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Vice President Cheney Announces New Heart Complications

Aired June 29, 2001 - 09:57   ET

THIS IS A RUSH TRANSCRIPT. THIS COPY MAY NOT BE IN ITS FINAL FORM AND MAY BE UPDATED.


THIS IS A RUSH TRANSCRIPT. THIS COPY MAY NOT BE IN ITS FINAL FORM AND MAY BE UPDATED.
LEON HARRIS, CNN ANCHOR: We're just now recoiling from the surprise announcement we got from the White House just moments ago, Vice President Dick Cheney announcing he's going into the hospital for another procedure on his heart.

We're joined now by our medical news correspondent Elizabeth Cohen, here in Atlanta, and our Washington bureau chief, Frank Sesno, in Washington. I want to talk to you both of you in the remaining moments that we have here about what's going to happen next.

Elizabeth, first of all, what exactly is this procedure? It's called an electrophysiology study. What's that all about?

ELIZABETH COHEN, CNN MEDICAL CORRESPONDENT: Exactly. That's a procedure where, if doctors suspect that someone has an irregular heartbeat -- and that means that the electrical impulses that are supposed to happen aren't at times happening -- they insert a catheter through the groin into the heart, and it can pinpoint the cause of that irregular heartbeat.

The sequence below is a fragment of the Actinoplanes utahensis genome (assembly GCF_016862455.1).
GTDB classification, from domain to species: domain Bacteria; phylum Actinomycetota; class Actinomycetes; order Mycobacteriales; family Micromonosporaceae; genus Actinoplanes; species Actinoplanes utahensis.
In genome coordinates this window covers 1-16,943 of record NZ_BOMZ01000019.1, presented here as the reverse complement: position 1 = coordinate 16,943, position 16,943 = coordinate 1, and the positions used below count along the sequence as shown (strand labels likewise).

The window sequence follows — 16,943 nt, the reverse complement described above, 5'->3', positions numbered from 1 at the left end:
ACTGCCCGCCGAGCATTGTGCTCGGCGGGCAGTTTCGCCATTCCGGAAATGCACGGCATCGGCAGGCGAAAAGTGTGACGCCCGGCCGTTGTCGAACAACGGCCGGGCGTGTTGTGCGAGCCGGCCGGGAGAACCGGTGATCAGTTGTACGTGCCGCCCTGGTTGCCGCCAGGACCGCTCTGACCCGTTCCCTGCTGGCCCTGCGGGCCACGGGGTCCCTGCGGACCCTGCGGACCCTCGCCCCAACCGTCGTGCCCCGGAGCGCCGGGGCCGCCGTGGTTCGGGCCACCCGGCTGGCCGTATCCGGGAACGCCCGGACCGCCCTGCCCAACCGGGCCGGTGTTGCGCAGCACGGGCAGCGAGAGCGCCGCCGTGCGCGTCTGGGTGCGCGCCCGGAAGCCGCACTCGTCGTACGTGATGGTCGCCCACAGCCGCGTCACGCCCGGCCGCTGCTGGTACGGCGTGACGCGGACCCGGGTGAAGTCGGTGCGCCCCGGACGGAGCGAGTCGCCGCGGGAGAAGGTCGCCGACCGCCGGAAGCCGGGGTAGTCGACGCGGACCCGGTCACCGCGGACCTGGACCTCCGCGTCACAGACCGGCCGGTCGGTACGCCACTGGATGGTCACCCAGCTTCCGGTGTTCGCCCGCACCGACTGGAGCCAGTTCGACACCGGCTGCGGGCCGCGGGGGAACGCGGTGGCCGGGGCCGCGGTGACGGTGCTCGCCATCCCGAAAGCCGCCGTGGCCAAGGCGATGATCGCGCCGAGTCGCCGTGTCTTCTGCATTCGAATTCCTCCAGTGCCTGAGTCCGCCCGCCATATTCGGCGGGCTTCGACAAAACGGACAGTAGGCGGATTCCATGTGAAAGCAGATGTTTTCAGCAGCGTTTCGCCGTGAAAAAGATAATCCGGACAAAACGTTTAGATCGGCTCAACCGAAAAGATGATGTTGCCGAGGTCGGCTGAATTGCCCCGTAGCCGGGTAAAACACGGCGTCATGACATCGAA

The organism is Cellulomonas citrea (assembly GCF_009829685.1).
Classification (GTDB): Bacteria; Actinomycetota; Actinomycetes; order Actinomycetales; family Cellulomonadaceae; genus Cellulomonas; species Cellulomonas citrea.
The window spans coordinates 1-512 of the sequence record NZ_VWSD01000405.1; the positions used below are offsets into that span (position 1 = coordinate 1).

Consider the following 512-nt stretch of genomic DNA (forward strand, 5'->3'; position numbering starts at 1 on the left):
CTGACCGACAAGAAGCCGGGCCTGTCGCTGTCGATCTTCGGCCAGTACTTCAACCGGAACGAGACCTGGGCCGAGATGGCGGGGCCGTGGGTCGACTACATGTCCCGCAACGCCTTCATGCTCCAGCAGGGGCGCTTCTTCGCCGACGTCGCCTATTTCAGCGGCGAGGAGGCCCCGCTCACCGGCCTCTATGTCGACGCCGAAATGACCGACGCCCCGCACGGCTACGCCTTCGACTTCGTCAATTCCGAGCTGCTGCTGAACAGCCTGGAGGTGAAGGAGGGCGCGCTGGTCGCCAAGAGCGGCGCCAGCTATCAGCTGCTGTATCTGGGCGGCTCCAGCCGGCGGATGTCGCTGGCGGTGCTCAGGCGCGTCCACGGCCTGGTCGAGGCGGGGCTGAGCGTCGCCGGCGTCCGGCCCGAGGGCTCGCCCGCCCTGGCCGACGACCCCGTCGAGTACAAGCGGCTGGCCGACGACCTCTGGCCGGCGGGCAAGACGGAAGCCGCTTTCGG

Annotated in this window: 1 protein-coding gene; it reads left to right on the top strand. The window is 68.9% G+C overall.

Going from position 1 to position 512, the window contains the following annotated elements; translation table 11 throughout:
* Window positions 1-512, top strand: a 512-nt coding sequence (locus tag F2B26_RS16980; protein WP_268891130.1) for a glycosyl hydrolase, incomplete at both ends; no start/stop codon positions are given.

Cheney revealed to reporters today that he had been put on a halter monitor. What that means is that he walked around with basically a little, portable EKG for 34 hours. Four times in those 34 hours they found that he had this arrhythmia, this irregular electrical impulse.

So they want to go in and pinpoint what the cause is, and if necessary, they can put in a pacemaker.

This is not uncommon for someone with his history. He had his first heart attack in 1978 at the age of 37. He had three more after that, and he's had quadruple bypass surgery. What's going to happen as a result of the surgery and of the heart attack is that there is scar tissue in the heart, leaving, as one doctor put it, parts of your heart kind of dead, so the heart isn't working necessarily as a healthy heart would be working. So it's not unusual to have that kind of irregular heartbeat in someone who has had procedures and heart attacks.

HARRIS: But the vice president was saying that these things may have been happening to him but he wasn't feeling anything not normal.

COHEN: That can happen. He said, as a matter of fact, that he had exercised just this morning on his bike for 30 minutes. He didn't feel a thing. He said his wife's in charge of his diet and he's been eating well. He's had no pain in his shoulder, no pain in his arm.

And as he said, this test is not urgent. It's not as if he absolutely had to have had it tomorrow. It could have been scheduled, it sounds like, many other days. So they're just going in to see what the cause of this irregular heart beat is.

HARRIS: Thanks, Elizabeth Cohen.

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